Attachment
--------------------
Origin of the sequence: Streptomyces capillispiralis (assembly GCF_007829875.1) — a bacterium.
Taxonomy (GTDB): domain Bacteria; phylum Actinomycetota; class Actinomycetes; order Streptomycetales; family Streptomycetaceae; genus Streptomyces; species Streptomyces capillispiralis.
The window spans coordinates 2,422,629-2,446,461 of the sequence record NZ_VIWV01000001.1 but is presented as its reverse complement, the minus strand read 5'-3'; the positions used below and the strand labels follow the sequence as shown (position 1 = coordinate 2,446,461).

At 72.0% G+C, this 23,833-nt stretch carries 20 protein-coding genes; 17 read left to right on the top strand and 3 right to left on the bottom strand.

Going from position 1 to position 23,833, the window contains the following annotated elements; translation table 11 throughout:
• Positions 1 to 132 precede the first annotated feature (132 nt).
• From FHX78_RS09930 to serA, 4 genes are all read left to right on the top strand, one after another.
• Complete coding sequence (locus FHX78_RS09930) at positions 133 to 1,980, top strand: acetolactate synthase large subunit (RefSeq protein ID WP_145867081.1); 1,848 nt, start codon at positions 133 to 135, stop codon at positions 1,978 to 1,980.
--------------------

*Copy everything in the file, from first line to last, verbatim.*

Origin of the sequence: Streptomyces capillispiralis (assembly GCF_007829875.1) — a bacterium.
Taxonomy (GTDB): domain Bacteria; phylum Actinomycetota; class Actinomycetes; order Streptomycetales; family Streptomycetaceae; genus Streptomyces; species Streptomyces capillispiralis.
The window spans coordinates 2,422,629-2,446,461 of the sequence record NZ_VIWV01000001.1 but is presented as its reverse complement, the minus strand read 5'-3'; the positions used below and the strand labels follow the sequence as shown (position 1 = coordinate 2,446,461).

At 72.0% G+C, this 23,833-nt stretch carries 20 protein-coding genes; 17 read left to right on the top strand and 3 right to left on the bottom strand.

Going from position 1 to position 23,833, the window contains the following annotated elements; translation table 11 throughout:
• Positions 1 to 132 precede the first annotated feature (132 nt).
• From FHX78_RS09930 to serA, 4 genes are all read left to right on the top strand, one after another.
• Complete coding sequence (locus FHX78_RS09930) at positions 133 to 1,980, top strand: acetolactate synthase large subunit (RefSeq protein ID WP_145867081.1); 1,848 nt, start codon at positions 133 to 135, stop codon at positions 1,978 to 1,980.